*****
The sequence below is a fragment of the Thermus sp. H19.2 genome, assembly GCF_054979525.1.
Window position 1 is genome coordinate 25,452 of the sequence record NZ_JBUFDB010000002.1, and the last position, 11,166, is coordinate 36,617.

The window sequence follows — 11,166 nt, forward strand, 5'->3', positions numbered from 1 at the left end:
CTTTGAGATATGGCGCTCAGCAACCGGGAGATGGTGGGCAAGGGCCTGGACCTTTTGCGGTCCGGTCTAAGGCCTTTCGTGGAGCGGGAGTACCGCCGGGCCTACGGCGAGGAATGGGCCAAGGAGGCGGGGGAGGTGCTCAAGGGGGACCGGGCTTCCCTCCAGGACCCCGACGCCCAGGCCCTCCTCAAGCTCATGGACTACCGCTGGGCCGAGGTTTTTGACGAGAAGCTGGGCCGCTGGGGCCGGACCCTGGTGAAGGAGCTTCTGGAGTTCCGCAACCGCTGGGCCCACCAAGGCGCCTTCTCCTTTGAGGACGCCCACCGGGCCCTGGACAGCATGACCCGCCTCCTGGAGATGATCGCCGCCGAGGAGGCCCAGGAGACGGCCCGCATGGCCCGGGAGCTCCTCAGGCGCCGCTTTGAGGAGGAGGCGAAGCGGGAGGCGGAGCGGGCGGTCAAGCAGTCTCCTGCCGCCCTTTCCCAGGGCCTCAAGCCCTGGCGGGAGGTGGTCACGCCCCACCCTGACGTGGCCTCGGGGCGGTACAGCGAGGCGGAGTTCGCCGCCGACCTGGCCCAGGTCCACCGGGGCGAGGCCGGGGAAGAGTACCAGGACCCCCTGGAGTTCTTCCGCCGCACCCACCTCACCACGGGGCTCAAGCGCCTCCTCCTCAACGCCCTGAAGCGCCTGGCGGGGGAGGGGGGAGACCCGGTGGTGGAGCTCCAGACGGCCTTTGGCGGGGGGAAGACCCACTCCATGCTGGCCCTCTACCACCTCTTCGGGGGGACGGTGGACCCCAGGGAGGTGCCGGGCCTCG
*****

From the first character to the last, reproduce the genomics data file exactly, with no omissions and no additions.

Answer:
The sequence below is a fragment of the Thermus sp. H19.2 genome, assembly GCF_054979525.1.
Window position 1 is genome coordinate 25,452 of the sequence record NZ_JBUFDB010000002.1, and the last position, 11,166, is coordinate 36,617.

The window sequence follows — 11,166 nt, forward strand, 5'->3', positions numbered from 1 at the left end:
CTTTGAGATATGGCGCTCAGCAACCGGGAGATGGTGGGCAAGGGCCTGGACCTTTTGCGGTCCGGTCTAAGGCCTTTCGTGGAGCGGGAGTACCGCCGGGCCTACGGCGAGGAATGGGCCAAGGAGGCGGGGGAGGTGCTCAAGGGGGACCGGGCTTCCCTCCAGGACCCCGACGCCCAGGCCCTCCTCAAGCTCATGGACTACCGCTGGGCCGAGGTTTTTGACGAGAAGCTGGGCCGCTGGGGCCGGACCCTGGTGAAGGAGCTTCTGGAGTTCCGCAACCGCTGGGCCCACCAAGGCGCCTTCTCCTTTGAGGACGCCCACCGGGCCCTGGACAGCATGACCCGCCTCCTGGAGATGATCGCCGCCGAGGAGGCCCAGGAGACGGCCCGCATGGCCCGGGAGCTCCTCAGGCGCCGCTTTGAGGAGGAGGCGAAGCGGGAGGCGGAGCGGGCGGTCAAGCAGTCTCCTGCCGCCCTTTCCCAGGGCCTCAAGCCCTGGCGGGAGGTGGTCACGCCCCACCCTGACGTGGCCTCGGGGCGGTACAGCGAGGCGGAGTTCGCCGCCGACCTGGCCCAGGTCCACCGGGGCGAGGCCGGGGAAGAGTACCAGGACCCCCTGGAGTTCTTCCGCCGCACCCACCTCACCACGGGGCTCAAGCGCCTCCTCCTCAACGCCCTGAAGCGCCTGGCGGGGGAGGGGGGAGACCCGGTGGTGGAGCTCCAGACGGCCTTTGGCGGGGGGAAGACCCACTCCATGCTGGCCCTCTACCACCTCTTCGGGGGGACGGTGGACCCCAGGGAGGTGCCGGGCCTCG